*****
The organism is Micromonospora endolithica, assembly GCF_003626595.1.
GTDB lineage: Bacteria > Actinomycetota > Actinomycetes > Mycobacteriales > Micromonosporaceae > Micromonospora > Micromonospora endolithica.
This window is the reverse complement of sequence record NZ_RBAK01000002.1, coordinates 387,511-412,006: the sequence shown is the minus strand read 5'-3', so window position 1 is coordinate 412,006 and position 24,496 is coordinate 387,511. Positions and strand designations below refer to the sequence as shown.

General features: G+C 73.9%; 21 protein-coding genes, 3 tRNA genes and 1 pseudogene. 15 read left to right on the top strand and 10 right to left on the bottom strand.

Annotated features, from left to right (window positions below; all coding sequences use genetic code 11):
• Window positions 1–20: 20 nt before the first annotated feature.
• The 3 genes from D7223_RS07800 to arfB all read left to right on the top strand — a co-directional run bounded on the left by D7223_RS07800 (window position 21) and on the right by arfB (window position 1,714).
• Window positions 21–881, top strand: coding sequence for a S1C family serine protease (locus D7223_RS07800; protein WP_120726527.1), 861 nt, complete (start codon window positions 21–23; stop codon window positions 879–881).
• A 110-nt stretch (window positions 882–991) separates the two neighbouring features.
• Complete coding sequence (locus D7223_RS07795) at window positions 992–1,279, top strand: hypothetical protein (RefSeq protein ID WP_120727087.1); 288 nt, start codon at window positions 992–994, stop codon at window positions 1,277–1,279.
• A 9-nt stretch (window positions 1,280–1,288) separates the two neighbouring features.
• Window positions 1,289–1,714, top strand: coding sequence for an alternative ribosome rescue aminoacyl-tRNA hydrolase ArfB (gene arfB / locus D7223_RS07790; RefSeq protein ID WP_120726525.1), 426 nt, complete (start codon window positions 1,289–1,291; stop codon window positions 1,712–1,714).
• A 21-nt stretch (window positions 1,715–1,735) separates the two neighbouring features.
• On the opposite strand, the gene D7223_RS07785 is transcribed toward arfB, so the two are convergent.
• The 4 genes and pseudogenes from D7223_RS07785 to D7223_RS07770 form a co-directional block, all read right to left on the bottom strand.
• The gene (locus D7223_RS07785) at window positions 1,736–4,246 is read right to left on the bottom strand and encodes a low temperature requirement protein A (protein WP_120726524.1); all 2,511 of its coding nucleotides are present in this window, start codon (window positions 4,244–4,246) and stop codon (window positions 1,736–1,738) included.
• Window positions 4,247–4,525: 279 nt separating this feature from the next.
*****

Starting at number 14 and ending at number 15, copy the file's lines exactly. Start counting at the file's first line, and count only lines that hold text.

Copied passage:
• On the opposite strand, the gene D7223_RS07785 is transcribed toward arfB, so the two are convergent.
• The 4 genes and pseudogenes from D7223_RS07785 to D7223_RS07770 form a co-directional block, all read right to left on the bottom strand.